Is it possible for Grandparents to be the sole custodians of their Grandchildren, if the parents are unable to reach an amicable solution to child custody?
Yes, it is possible for Grandparents to be the sole custodians of their Grandchildren.
The Family Law Act recognises a number of people who have the right to make an application to the Family Court for a parenting order in respect of children including:
– Either or both of the children’s parents; or
– The child; or
– A Grandparent of the child; or
– Any other person concerned with the care, welfare or development of the child.
What is a Parenting Order?
A Parenting Order is an order from the Court dealing with all or any of the following matters relating to a child:
– The people that the child lives with;
– The time the child spends with other people and the communications they have with them such as telephone contact;
– Who has parental responsibility for the child and, if parental responsibility is shared, the way the parties will communicate in order to make decisions about the child; and
– The maintenance of the child.
How does the Court decide what Parenting Order to make?
The paramount consideration of the Court in making a Parenting Order is what is in the child’s best interests.
How does the Court decide what’s in the child’s best interests?
The Family Law Act sets out the matters that the Court must consider when determining what is in the child’s best interests. These include:
– The benefit to the child of having a meaningful relationship with both of their parents; and
– The need to protect the child from physical or psychological harm or from being exposed to abuse, neglect or family violence;
Are there any other factors considered by the Court?
The Court will also consider:
– Any views expressed by the child taking into account the child’s maturity level and understanding;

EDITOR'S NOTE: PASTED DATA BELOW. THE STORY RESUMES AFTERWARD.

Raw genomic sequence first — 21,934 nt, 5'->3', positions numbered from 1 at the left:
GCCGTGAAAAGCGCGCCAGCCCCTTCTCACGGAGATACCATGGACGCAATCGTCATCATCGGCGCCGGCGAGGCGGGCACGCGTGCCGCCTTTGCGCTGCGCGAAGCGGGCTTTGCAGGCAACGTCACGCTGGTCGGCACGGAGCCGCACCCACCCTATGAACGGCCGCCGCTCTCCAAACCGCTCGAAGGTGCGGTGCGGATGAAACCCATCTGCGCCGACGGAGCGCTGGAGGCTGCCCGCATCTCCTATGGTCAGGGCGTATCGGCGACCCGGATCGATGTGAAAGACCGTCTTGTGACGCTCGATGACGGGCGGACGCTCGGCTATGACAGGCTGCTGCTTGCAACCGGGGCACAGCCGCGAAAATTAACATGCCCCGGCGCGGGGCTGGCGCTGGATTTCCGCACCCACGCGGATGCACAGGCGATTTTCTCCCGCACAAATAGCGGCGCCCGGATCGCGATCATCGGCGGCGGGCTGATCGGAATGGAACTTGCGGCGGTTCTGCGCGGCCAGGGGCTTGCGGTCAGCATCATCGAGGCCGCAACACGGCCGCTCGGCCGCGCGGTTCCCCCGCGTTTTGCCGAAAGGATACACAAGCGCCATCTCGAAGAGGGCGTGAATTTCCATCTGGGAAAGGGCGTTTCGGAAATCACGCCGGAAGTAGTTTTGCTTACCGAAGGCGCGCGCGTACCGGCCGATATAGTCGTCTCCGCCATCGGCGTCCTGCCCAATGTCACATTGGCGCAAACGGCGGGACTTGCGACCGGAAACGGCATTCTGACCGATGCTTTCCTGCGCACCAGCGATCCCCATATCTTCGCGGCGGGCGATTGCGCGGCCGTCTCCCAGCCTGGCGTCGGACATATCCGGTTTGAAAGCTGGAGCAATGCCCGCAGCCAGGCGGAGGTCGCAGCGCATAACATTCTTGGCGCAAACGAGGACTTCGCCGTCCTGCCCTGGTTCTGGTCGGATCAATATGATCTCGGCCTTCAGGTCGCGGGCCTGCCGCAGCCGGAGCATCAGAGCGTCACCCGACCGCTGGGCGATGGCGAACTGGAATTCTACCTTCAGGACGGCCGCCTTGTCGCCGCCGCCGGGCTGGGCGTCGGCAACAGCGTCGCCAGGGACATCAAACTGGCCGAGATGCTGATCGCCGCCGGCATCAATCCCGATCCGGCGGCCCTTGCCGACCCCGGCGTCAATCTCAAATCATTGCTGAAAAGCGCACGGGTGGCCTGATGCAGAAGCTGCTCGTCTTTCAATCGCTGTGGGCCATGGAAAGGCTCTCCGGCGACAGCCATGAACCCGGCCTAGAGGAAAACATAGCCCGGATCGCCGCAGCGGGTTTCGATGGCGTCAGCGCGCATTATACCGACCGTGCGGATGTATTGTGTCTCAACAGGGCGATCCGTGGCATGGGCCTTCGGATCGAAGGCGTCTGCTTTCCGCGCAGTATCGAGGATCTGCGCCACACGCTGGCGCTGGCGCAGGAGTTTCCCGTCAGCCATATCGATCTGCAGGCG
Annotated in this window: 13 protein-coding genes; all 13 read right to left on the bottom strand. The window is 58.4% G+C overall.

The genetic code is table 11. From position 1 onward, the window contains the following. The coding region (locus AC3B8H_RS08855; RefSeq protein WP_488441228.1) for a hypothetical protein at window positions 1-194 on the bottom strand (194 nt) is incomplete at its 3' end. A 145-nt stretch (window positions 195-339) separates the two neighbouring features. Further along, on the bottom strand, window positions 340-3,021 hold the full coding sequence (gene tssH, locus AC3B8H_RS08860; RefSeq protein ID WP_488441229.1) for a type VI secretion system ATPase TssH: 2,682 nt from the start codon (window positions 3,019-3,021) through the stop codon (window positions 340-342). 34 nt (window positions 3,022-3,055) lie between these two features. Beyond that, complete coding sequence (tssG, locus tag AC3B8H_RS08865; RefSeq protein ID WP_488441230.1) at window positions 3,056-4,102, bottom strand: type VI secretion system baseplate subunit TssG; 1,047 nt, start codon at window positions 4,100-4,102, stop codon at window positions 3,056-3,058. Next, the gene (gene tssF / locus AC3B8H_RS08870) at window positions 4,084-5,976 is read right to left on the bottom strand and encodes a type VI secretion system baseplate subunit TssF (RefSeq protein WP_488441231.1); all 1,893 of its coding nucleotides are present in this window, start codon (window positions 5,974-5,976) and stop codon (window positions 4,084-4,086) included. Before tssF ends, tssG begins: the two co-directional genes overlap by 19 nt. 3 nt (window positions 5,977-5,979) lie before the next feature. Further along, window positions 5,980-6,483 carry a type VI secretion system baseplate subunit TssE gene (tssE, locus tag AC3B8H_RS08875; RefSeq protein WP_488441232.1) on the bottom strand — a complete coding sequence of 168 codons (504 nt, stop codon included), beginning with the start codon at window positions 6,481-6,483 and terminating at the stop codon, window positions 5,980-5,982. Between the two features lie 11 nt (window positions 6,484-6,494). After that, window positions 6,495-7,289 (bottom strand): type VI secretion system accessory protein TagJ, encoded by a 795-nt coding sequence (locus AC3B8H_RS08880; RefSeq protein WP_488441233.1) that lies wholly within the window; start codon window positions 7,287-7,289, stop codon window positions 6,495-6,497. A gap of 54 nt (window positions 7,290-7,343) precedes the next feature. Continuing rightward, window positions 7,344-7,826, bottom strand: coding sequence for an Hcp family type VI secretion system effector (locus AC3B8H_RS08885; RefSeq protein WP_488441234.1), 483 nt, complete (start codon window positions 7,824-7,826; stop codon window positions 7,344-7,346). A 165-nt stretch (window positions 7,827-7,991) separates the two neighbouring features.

– The nature of the relationship of the child with their parents and any other persons including their Grandparents;
– The extent that the child’s parents have taken the opportunity to participate in making decisions about major long-term issues in relation to the child as well as the taking the opportunity to spend time with or communicate with the child;
– The extent that the child’s parents has fulfilled their parental obligation to maintain the child;
– The likely effect of a change in the child’s circumstances including separation from the child’s parents or grandparents;
– The practicality of the child spending time and communicating with each parent; and
– The capacity of the child’s parents or grandparents to provide for the emotional and intellectual needs of the child.
What should Grandparents do?
If you are a Grandparent concerned about your grandchildren you need to be aware that you have rights under the Family Law Act. By discussing your circumstances with an expert family lawyer you can find out about your rights as a Grandparent.
If you are a Grandparent concerned about the effect a family breakdown is having on your Grandchildren, you need to speak to Frank Boitano, an expert in Family Law. Call Barwick Boitano today on (02) 9630 0444 or email firstname.lastname@example.org for an appointment.
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